International audiences watched with fixed and grim fascination images of Notre Dame de Paris, one of the most famous cathedrals in the world, engulfed in flames this week. The 865-year-old church has been badly damaged by the fire, but it is too powerful a symbol to be consumed by this tragedy. It will be rebuilt and Notre Dame will reassume its position at the center of France. But this moment is an important reminder of both the power and evanescence of symbols.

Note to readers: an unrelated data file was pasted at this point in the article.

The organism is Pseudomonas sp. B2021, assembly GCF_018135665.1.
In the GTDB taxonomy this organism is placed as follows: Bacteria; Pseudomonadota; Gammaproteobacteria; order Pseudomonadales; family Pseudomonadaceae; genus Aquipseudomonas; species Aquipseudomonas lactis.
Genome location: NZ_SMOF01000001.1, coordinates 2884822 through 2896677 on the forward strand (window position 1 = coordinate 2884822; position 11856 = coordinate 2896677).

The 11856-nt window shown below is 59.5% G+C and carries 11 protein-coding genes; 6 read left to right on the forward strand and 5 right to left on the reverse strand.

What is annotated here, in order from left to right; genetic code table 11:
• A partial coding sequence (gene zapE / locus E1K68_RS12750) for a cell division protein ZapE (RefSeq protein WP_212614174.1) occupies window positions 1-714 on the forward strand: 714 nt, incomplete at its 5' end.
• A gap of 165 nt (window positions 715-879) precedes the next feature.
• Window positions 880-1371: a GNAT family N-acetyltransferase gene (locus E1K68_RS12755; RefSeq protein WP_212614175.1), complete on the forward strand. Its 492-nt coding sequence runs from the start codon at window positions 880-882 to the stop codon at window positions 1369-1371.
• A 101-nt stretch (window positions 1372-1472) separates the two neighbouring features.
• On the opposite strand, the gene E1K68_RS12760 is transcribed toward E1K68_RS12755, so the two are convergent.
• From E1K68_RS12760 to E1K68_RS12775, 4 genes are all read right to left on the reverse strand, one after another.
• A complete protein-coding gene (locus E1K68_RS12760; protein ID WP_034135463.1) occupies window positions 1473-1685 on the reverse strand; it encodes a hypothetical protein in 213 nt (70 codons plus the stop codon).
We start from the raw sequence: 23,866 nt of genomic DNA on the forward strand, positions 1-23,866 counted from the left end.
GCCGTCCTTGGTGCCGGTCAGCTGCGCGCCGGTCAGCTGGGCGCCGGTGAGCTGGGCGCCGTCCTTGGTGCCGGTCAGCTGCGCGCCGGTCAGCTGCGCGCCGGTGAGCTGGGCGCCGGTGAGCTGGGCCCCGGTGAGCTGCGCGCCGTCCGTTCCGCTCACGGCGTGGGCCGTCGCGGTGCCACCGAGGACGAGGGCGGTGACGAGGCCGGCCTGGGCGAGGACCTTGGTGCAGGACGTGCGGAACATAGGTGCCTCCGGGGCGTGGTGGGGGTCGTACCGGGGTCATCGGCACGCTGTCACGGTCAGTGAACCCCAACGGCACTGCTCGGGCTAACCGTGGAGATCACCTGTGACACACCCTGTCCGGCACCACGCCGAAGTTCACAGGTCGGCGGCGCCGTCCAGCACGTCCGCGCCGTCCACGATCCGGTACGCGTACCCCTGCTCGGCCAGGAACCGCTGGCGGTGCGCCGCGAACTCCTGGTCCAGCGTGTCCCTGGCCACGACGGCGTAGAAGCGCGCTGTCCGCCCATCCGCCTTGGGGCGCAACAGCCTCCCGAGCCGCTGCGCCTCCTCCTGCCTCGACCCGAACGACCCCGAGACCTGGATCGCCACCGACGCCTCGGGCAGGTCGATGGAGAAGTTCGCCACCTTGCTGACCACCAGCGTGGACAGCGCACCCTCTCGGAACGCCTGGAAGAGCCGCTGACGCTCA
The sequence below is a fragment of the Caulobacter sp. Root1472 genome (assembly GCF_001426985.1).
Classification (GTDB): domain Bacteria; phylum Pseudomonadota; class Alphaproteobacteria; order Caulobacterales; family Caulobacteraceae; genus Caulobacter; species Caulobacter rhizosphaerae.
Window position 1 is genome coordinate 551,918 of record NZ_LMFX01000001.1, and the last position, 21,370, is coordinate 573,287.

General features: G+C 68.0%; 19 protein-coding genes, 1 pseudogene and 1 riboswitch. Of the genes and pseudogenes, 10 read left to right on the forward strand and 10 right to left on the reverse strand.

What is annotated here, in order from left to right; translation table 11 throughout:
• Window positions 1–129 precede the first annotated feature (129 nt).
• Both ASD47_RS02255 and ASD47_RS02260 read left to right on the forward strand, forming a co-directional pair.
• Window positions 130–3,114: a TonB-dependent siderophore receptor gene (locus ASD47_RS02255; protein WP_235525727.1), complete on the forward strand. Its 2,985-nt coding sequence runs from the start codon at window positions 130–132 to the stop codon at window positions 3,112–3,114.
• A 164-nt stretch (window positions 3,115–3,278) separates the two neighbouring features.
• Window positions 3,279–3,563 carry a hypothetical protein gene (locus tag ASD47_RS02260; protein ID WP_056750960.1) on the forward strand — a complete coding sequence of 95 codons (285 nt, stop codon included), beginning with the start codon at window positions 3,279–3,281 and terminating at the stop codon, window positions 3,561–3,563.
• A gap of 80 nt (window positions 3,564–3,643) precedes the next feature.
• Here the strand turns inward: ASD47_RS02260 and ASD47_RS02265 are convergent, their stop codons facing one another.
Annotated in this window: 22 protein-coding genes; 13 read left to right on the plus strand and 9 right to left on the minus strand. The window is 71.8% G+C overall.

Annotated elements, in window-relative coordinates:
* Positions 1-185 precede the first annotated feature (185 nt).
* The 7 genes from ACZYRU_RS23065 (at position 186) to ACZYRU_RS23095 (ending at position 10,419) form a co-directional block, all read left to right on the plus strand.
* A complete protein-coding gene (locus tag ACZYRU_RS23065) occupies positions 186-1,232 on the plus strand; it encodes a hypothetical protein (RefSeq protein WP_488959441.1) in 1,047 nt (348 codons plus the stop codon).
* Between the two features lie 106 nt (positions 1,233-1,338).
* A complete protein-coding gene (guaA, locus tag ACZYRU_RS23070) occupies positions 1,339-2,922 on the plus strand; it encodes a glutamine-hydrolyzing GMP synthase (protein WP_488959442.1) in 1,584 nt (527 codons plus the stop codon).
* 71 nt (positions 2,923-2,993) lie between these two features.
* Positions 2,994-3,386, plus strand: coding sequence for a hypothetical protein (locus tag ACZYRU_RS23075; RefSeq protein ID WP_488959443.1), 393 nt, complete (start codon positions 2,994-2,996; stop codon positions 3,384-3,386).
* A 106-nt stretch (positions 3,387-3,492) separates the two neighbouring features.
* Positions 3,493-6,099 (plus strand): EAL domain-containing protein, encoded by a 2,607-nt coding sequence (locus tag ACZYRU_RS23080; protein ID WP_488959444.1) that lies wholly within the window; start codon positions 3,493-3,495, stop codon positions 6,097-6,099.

Notre Dame is the heart — literal and figurative — of Paris. It is located on the Ile de la Cite, one of two natural islands in the Seine River. A Roman temple is thought to have first stood on the eastern end of the island, its existence dating from the sixth century; other churches were later built on that site. In 1163, construction began on what was to become Notre Dame when Pope Alexander III laid the foundation stone. The cathedral was finished just over 180 years later, in 1345.

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